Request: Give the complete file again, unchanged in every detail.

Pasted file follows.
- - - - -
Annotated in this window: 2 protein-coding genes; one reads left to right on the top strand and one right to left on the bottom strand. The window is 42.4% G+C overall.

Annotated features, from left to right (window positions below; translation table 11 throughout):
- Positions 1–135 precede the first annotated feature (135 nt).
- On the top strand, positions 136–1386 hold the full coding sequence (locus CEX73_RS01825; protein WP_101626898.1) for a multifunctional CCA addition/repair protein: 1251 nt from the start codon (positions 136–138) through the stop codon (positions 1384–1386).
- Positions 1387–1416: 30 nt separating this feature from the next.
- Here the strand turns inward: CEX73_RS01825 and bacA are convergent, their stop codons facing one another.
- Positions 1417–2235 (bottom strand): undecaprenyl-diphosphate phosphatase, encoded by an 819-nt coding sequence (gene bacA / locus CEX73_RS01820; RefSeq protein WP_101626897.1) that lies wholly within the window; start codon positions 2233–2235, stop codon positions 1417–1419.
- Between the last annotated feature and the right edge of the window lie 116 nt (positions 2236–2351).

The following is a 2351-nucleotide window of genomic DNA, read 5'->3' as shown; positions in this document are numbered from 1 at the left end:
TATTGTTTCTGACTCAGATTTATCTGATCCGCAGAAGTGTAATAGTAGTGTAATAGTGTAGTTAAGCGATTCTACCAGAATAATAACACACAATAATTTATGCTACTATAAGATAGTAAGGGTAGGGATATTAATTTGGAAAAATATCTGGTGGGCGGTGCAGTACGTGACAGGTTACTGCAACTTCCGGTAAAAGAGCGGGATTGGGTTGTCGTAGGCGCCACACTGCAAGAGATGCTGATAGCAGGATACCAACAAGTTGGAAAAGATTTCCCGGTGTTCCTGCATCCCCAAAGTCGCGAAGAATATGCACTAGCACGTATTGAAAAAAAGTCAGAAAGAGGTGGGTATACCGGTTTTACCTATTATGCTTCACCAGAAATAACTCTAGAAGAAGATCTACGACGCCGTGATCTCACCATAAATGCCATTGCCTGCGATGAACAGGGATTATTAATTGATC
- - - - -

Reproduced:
Annotated in this window: 2 protein-coding genes; one reads left to right on the top strand and one right to left on the bottom strand. The window is 42.4% G+C overall.

Annotated features, from left to right (window positions below; translation table 11 throughout):
- Positions 1–135 precede the first annotated feature (135 nt).
- On the top strand, positions 136–1386 hold the full coding sequence (locus CEX73_RS01825; protein WP_101626898.1) for a multifunctional CCA addition/repair protein: 1251 nt from the start codon (positions 136–138) through the stop codon (positions 1384–1386).
- Positions 1387–1416: 30 nt separating this feature from the next.
- Here the strand turns inward: CEX73_RS01825 and bacA are convergent, their stop codons facing one another.
- Positions 1417–2235 (bottom strand): undecaprenyl-diphosphate phosphatase, encoded by an 819-nt coding sequence (gene bacA / locus CEX73_RS01820; RefSeq protein WP_101626897.1) that lies wholly within the window; start codon positions 2233–2235, stop codon positions 1417–1419.
- Between the last annotated feature and the right edge of the window lie 116 nt (positions 2236–2351).

The following is a 2351-nucleotide window of genomic DNA, read 5'->3' as shown; positions in this document are numbered from 1 at the left end:
TATTGTTTCTGACTCAGATTTATCTGATCCGCAGAAGTGTAATAGTAGTGTAATAGTGTAGTTAAGCGATTCTACCAGAATAATAACACACAATAATTTATGCTACTATAAGATAGTAAGGGTAGGGATATTAATTTGGAAAAATATCTGGTGGGCGGTGCAGTACGTGACAGGTTACTGCAACTTCCGGTAAAAGAGCGGGATTGGGTTGTCGTAGGCGCCACACTGCAAGAGATGCTGATAGCAGGATACCAACAAGTTGGAAAAGATTTCCCGGTGTTCCTGCATCCCCAAAGTCGCGAAGAATATGCACTAGCACGTATTGAAAAAAAGTCAGAAAGAGGTGGGTATACCGGTTTTACCTATTATGCTTCACCAGAAATAACTCTAGAAGAAGATCTACGACGCCGTGATCTCACCATAAATGCCATTGCCTGCGATGAACAGGGATTATTAATTGATC